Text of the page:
"Being fresh in the field coming out of residency, the most difficult thing I encountered through my training was working with patients that were on a hold in our unit against their will. A patient that doesn't want care or doesn't think they need care have been the hardest for me to work with. I have developed skills in talking to patients to help them understand why they have been put on a hold and have received great feedback on my ability to do so. Once a patient understands the "why", they often become more receptive to the care that they are receiving."

      Written by Ryan Brunner

      User-Submitted Answer

      "It is the inevitability of patient suicide or working with people that might make you question your ethics and values. It is very important to have space to reflect and a good support network, supervisor, or family to rely on."

      Written by an Anonymous User

      Rachelle Enns

      Our Professional Interview Coach
      Rachelle Enns Reviewed the Above Answer

      These are very challenging aspects. It seems you have a variety of options to remain grounded, which the interviewer will be happy to hear.

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  • 25. How would your former employer describe you?

      How to Answer

      The interviewer is looking to see how your employer would say you worked with others, managed your caseload and succeeded as a Psychiatrist. Tell the interviewer your positive traits others use to describe you. Focus on the characteristics that are most valued in the workplace.



      Written by Heather Douglass

      Entry Level

      "Throughout my time in residency, I think that any person you would talk to would describe me as being motivated to succeed as a Psychiatrist. From my attending physicians through my rotations to my senior residents in my program, I have demonstrated that I am eager to learn everything I can about the field to become the best that I can be when I go into practice."

      Written by Ryan Brunner

      User-Submitted Answer

      "1- Reliable, always keeping to my word, attending when asked, and covering as I promised, very consistent with my attendance, I've had an average of 1 sick day a year for the eight years I've been there.



      2- Honest, I feel we have a strong relationship where I can confide in him on a very genuine level.



      3- Friendly and engageable, getting along easily with other staff."

      Written by an Anonymous User

      Rachelle Enns

      Our Professional Interview Coach
      Rachelle Enns Reviewed the Above Answer

      It sounds as though you have an excellent working relationship with your current employer, and that you are incredibly reliable, precisely what the interviewer will want to hear.

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  • 26. What role do you think Psychiatrists play in the overall health care system?

      How to Answer

      As a Psychiatrist, you have the potential to play a crucial role in the early identification of illnesses and intervention with your clients. For this question, the interviewer is looking to hear how you interact with other providers throughout a health system and your overall thoughts on the importance of your field. Tell the interviewer how you personally have contributed to the overall healthcare system. Talk about the importance of mental health in the overall well-being of patients.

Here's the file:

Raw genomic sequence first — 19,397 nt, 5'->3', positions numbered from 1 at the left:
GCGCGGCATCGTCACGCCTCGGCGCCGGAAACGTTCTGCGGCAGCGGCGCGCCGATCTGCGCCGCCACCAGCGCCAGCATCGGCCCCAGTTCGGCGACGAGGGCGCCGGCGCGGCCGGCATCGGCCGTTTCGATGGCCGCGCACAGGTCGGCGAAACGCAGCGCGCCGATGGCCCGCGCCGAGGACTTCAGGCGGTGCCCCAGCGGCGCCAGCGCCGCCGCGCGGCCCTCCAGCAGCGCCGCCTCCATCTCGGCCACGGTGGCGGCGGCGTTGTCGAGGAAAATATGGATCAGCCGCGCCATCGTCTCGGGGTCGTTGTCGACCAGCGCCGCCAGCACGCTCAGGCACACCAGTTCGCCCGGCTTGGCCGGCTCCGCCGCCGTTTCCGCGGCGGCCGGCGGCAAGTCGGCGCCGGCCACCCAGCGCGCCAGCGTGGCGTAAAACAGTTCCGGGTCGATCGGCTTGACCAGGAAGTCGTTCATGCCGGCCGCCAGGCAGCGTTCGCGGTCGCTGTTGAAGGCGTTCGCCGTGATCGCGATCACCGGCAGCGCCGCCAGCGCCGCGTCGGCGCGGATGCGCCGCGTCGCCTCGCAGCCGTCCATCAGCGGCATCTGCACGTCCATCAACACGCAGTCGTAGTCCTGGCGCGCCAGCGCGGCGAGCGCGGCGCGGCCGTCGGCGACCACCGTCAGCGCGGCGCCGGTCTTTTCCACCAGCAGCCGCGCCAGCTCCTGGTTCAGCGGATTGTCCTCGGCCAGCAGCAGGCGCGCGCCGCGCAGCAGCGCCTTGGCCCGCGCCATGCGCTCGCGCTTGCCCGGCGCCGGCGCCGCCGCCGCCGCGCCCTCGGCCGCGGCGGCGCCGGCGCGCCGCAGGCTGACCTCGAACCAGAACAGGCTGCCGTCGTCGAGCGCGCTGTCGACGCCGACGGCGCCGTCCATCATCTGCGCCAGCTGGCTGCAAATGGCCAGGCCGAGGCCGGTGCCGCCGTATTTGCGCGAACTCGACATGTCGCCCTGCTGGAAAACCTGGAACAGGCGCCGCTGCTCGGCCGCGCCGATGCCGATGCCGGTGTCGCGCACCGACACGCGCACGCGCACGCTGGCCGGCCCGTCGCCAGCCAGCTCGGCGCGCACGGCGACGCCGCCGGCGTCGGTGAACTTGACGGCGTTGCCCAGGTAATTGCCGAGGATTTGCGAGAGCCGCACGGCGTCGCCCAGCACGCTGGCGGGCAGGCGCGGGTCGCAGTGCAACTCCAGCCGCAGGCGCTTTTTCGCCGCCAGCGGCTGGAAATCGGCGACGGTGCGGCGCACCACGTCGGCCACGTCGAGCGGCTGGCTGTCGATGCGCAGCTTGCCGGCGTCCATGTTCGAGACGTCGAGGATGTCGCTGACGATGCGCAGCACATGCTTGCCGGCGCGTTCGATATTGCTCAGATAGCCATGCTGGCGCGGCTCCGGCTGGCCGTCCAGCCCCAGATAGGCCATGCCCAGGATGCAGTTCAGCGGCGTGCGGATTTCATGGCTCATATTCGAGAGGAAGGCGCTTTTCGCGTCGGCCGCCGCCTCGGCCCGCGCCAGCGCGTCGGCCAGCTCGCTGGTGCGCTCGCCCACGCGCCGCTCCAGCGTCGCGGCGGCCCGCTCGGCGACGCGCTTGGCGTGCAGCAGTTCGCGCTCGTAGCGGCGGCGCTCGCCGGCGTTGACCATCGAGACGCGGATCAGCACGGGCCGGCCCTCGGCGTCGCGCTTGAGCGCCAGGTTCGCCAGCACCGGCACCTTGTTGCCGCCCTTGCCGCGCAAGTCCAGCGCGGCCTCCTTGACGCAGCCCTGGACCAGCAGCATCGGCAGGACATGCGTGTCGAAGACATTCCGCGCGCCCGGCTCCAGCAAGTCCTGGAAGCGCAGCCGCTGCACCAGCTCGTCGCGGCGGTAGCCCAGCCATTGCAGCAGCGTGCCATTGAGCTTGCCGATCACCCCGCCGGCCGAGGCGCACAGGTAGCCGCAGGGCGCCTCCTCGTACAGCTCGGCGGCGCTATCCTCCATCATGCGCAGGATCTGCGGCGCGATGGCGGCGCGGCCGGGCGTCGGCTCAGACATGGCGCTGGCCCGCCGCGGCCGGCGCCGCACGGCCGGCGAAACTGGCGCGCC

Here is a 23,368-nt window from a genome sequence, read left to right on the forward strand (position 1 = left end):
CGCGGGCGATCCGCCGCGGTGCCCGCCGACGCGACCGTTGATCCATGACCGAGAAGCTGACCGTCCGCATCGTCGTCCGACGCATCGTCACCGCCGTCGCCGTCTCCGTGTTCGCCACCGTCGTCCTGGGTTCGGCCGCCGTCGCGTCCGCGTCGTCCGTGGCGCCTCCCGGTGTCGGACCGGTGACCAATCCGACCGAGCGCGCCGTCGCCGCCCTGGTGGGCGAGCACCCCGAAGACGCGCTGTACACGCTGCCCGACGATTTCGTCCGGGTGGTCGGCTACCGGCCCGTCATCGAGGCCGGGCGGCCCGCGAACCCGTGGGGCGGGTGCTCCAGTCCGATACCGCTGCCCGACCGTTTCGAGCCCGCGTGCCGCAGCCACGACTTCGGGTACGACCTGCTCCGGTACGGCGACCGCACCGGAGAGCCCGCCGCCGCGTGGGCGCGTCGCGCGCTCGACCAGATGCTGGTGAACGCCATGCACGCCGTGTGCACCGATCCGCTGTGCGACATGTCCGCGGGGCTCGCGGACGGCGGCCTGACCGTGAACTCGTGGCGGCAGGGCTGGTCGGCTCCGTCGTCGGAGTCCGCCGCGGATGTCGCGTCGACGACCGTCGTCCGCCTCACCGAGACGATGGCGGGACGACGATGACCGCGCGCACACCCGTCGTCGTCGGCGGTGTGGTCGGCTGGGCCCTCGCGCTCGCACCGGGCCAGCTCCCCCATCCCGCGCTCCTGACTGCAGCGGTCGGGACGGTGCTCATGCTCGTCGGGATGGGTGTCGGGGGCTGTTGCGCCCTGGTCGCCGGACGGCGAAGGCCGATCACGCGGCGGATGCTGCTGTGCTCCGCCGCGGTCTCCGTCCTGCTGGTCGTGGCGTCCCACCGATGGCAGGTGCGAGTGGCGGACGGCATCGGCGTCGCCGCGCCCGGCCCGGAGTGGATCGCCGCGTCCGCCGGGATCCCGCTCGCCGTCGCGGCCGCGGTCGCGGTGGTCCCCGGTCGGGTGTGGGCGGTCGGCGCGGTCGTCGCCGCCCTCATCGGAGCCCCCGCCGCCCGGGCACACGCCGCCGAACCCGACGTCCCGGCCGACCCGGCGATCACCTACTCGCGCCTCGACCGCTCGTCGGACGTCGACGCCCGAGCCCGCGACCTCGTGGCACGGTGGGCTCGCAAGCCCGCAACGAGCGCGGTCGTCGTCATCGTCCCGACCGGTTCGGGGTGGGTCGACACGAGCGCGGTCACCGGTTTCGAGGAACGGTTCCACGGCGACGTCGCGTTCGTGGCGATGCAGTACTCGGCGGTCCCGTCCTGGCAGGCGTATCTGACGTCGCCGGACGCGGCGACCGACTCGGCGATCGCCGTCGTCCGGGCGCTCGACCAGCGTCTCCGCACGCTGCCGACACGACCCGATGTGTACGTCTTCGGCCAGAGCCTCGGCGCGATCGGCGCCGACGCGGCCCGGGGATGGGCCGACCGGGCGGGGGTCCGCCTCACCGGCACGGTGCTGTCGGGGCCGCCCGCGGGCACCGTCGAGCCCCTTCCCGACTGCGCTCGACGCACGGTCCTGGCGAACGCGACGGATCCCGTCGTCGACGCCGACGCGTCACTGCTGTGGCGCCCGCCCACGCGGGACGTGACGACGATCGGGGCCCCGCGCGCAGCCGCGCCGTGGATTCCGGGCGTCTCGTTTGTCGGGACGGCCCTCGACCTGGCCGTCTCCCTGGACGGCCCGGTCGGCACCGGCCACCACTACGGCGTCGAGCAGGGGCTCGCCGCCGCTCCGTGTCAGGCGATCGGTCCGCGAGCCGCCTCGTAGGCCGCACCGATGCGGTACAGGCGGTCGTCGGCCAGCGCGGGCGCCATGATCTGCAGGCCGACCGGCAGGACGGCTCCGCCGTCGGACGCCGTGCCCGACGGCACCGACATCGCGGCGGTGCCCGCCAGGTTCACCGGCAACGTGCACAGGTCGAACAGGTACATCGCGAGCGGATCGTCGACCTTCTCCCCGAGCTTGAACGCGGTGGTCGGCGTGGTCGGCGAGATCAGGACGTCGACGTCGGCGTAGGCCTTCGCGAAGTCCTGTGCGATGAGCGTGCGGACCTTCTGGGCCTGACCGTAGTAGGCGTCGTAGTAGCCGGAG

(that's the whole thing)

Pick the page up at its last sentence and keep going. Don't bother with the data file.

Written by Heather Douglass

      Entry Level

      "During my residency training and throughout medical school, I was fascinated by the link between mental and physical health which led me down the path of becoming a Psychiatrist. I am a firm believer in working hand in hand with primary care providers for my patients as we all play a big part in the health and well-being of our mutual patients."

      Written by Ryan Brunner

      User-Submitted Answer

      "1- Private psychiatrists play a very important role in helping manage less acute presentations in the community.



      2- Hospital and community-based psychiatrists work collaboratively within the MDT's to provide their input in clinical interactions and management. Especially with patients who are at higher risk, require biological treatment. I also think that psychiatrists' training across a wide range of settings helps provide input regarding the more difficult cases. I find my training in family therapy and attachment theory useful for some of these patients.



      3- The input of psychiatrists in more senior clinical director positions is important to be able to add the clinical perspective, which can inform administrative decisions with recommendations regarding prioritization of funding."

      Written by an Anonymous User

      Rachelle Enns

      Our Professional Interview Coach
      Rachelle Enns Reviewed the Above Answer

      Fantastic. You have a very clear idea of the multiple ways that psychiatrists benefit and relieve the overall health care system and communities. Well done.

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  • 27. What have you done in the past year to better yourself as a Psychiatrist?

      How to Answer

      This interview question is being asked to hear more about your goals as a Psychiatrist. Talk about professional development, training programs, educational curricula, the study in your field, on-the-job training, skill-building and relevant books you've read. Be ready to give examples of a few things you've been doing this past year to better yourself.